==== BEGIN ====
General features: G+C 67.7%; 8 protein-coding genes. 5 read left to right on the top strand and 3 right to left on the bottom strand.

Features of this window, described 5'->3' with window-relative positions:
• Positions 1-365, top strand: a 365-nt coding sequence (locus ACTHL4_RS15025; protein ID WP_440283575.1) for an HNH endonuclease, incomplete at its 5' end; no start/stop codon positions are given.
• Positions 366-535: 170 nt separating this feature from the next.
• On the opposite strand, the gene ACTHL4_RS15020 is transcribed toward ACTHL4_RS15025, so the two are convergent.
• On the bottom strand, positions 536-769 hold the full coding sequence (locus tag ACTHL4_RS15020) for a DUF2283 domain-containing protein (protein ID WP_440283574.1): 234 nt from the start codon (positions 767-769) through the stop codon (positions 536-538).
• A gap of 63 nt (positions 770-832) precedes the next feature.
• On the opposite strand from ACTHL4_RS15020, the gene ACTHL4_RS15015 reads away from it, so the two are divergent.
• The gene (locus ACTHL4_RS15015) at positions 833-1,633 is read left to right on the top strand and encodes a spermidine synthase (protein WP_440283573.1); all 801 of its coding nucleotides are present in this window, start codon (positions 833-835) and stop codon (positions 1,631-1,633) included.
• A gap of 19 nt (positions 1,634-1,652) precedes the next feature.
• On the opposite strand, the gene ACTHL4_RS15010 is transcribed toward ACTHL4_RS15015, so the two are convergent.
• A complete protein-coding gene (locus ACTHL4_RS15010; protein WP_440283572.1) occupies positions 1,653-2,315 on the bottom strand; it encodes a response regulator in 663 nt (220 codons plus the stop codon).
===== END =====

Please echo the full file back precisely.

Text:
General features: G+C 67.7%; 8 protein-coding genes. 5 read left to right on the top strand and 3 right to left on the bottom strand.

Features of this window, described 5'->3' with window-relative positions:
• Positions 1-365, top strand: a 365-nt coding sequence (locus ACTHL4_RS15025; protein ID WP_440283575.1) for an HNH endonuclease, incomplete at its 5' end; no start/stop codon positions are given.
• Positions 366-535: 170 nt separating this feature from the next.
• On the opposite strand, the gene ACTHL4_RS15020 is transcribed toward ACTHL4_RS15025, so the two are convergent.
• On the bottom strand, positions 536-769 hold the full coding sequence (locus tag ACTHL4_RS15020) for a DUF2283 domain-containing protein (protein ID WP_440283574.1): 234 nt from the start codon (positions 767-769) through the stop codon (positions 536-538).
• A gap of 63 nt (positions 770-832) precedes the next feature.
• On the opposite strand from ACTHL4_RS15020, the gene ACTHL4_RS15015 reads away from it, so the two are divergent.
• The gene (locus ACTHL4_RS15015) at positions 833-1,633 is read left to right on the top strand and encodes a spermidine synthase (protein WP_440283573.1); all 801 of its coding nucleotides are present in this window, start codon (positions 833-835) and stop codon (positions 1,631-1,633) included.
• A gap of 19 nt (positions 1,634-1,652) precedes the next feature.
• On the opposite strand, the gene ACTHL4_RS15010 is transcribed toward ACTHL4_RS15015, so the two are convergent.
• A complete protein-coding gene (locus ACTHL4_RS15010; protein WP_440283572.1) occupies positions 1,653-2,315 on the bottom strand; it encodes a response regulator in 663 nt (220 codons plus the stop codon).